Empathy for others is a trait that must be learned -- and parents are the best people to teach it. Volunteering together is an excellent way to increase your child's social and emotional growth while spending quality time together.
Halloween is the biggest night of the year for kids -- and for accidents involving kids. Here are some tips to ensure your trick-or-treaters are running to ring doorbells and not racing to the emergency room.More >
In the mood to clown around with your kids? Step right up! Grab a kazoo and some face paint, and create your own magical circus -- no tickets required!More >
By Gail Belsky
When temperatures soar, families hit the beach. In 2009, an estimated 300 million Americans spread out their towels and smelled the sea air, according to the United States Lifesaving Association (USLA).
But while beach outings are one of the highlights of summer, they also present serious hazards -- from sunburn and jellyfish stings to riptides and lightning. Here's how to protect your family:
Some experts believe that just one blistering sunburn can double your risk for getting skin cancer, which is why the American Cancer Society recommends avoiding prolonged exposure to the sun between 10 a.m. and 4 p.m., when the sun's ultraviolet rays are strongest. Make a firm rule that kids sit under a beach umbrella whenever they're not swimming. Have them wear a hat, sunglasses and a shirt or cover up when they're walking around or playing in the sand. And of course, slather on the sunscreen and SPF lip balm.
Tip: Choose a sunscreen with an SPF of 15 or higher and use approximately 2 tablespoons of it to cover your entire body. Apply a half hour before heading out, and reapply every two hours or right after swimming or heavy sweating.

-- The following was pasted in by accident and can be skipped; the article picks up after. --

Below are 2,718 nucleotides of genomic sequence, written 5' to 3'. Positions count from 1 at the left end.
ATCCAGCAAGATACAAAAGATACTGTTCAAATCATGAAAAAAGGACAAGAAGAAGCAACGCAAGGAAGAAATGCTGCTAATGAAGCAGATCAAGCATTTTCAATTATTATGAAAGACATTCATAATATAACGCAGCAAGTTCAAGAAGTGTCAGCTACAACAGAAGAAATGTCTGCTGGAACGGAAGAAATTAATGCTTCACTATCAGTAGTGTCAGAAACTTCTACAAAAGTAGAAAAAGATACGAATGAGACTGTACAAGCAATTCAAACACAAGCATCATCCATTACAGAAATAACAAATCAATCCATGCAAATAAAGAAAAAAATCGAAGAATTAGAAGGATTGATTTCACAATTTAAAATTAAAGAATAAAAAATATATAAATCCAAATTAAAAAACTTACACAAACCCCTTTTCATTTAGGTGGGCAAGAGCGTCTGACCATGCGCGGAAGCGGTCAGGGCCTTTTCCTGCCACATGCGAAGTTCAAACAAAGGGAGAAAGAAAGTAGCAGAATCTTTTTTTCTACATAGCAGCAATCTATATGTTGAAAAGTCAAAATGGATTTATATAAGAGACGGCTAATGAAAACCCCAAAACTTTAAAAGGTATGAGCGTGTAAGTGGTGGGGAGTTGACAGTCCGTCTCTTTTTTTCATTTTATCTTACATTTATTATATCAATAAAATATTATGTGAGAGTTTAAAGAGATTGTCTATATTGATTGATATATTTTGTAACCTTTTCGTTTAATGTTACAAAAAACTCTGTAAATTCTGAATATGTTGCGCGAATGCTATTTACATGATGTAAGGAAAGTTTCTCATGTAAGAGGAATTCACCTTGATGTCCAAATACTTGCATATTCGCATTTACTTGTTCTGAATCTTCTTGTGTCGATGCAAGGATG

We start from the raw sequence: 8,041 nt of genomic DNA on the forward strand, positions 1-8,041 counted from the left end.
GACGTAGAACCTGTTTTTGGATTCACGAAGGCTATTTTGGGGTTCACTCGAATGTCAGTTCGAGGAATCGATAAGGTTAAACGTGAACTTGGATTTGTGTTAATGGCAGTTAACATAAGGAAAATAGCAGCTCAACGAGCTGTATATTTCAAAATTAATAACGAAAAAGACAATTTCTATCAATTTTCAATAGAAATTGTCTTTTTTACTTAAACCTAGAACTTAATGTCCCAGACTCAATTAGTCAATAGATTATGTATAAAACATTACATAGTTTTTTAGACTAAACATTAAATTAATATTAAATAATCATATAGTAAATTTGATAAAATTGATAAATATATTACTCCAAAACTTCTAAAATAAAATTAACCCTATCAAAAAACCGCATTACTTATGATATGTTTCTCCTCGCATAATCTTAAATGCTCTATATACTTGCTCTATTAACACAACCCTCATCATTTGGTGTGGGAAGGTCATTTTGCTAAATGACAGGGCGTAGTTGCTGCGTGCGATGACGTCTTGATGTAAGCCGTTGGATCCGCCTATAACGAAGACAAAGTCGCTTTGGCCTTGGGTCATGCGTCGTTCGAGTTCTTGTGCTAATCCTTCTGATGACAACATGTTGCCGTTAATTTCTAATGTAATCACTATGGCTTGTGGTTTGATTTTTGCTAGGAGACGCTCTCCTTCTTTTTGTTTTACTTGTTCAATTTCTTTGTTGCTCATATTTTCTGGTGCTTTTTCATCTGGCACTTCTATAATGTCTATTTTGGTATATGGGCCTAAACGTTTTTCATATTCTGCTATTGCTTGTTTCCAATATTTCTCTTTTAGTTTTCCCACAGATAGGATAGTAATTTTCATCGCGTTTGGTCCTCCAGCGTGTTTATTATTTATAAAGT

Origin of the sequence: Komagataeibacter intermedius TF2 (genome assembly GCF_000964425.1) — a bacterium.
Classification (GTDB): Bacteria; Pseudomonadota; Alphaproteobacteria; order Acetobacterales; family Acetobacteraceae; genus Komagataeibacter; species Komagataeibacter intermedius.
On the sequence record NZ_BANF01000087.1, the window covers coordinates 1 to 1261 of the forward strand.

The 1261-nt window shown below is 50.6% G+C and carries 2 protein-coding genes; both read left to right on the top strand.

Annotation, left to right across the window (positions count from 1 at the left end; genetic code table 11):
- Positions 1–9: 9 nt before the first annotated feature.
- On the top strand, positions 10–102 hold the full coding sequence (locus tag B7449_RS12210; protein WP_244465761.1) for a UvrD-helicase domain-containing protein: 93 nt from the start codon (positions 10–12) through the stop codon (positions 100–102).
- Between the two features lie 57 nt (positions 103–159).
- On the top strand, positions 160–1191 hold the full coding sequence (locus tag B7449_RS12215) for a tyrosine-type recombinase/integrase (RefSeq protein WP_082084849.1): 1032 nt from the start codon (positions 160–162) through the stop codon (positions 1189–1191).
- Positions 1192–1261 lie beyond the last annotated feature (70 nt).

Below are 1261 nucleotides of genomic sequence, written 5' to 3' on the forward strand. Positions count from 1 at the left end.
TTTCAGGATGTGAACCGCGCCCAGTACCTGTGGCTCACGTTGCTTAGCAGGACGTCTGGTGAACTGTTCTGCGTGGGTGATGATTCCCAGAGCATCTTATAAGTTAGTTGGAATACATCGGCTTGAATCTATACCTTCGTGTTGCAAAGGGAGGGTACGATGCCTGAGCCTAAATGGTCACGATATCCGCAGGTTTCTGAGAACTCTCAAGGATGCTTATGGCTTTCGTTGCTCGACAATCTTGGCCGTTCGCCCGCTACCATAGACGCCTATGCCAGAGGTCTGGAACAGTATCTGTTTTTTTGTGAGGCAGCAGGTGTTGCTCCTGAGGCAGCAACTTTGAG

When you spend too much time in the sun and heat or have a severe sunburn that gives off heat, it's easy to become dehydrated. Dehydration occurs when your body loses too much water and essential salts, and the symptoms include dizziness, thirst and fatigue. Children and adults over age 60 are most -- and are at greater risk of developing life-threatening complications if they don't replace lost fluids. The key to preventing and treating mild dehydration is simple: Drink plenty of fluids, including sports drinks, which restore body fluids, salt and electrolytes.
Tip: In addition to drinks, pack your cooler with fruit, which has a high liquid content. Cold watermelon chunks or frozen grapes are summertime favorites.
Nearly 80 percent of beach lifeguard rescues are due to riptides -- strong currents of water that pull away from the shore -- according to the USLA. The worst thing you can do if you're caught in a riptide is try to fight the currents and swim to shore. Remember to stay calm and swim parallel to the shore until the current relaxes -- which usually doesn't take long -- and then swim to shore. Or just float or tread water until you're out of the current. Teach your kids to do the same if they get caught too.
Tip: Swim near a lifeguard. The chance of drowning is five times higher at a beach that doesn't have one, according to the USLA.
Jellyfish are a pain -- literally -- to swimmers in every ocean of the world. Some are harmless, but others are poisonous, with barbed tentacles that inflict pain and irritation on people who come in contact with them. Mild to moderate stings can produce immediate burning pain, itching, blisters, numbness and tingling. They can also leave painful red marks that may take one or two months to go away. But prevention is easy: Don't swim, play or sit anywhere near them! (Note: If you feel sick or have trouble breathing after a jellyfish sting or if the stings cover a large area, seek emergency treatment.)
Tip: Soothe the discomfort with ice packs and skin creams.
Lightning kills about 60 Americans a year, according to the National Weather Service, and injures more than 300, often leaving them with debilitating long-term conditions such as memory loss, dizziness, chronic pain and muscle spasms. Lightning can strike as far as 10 miles from where it's raining. As soon as you hear thunder, leave the beach and take shelter in an enclosed vehicle or building. (Open-sided beach pavilions or snack shacks won't protect you.) Stay off the beach for 30 minutes after the last clap of thunder.
Tip: When you get to the beach, scope out a safe shelter in case there's thunder. Make sure your kids know to come out of the water at the first rumble.
Copyright (c) 2010 Studio One Networks. All rights reserved.
Gail Belskyhas worked on a variety of women's publications, including Parents, Working Mother and All You, and she recently wrote a book for women, entitled The List: 100 Ways to Shake Up Your Life. She is the managing editor of Your Family Today.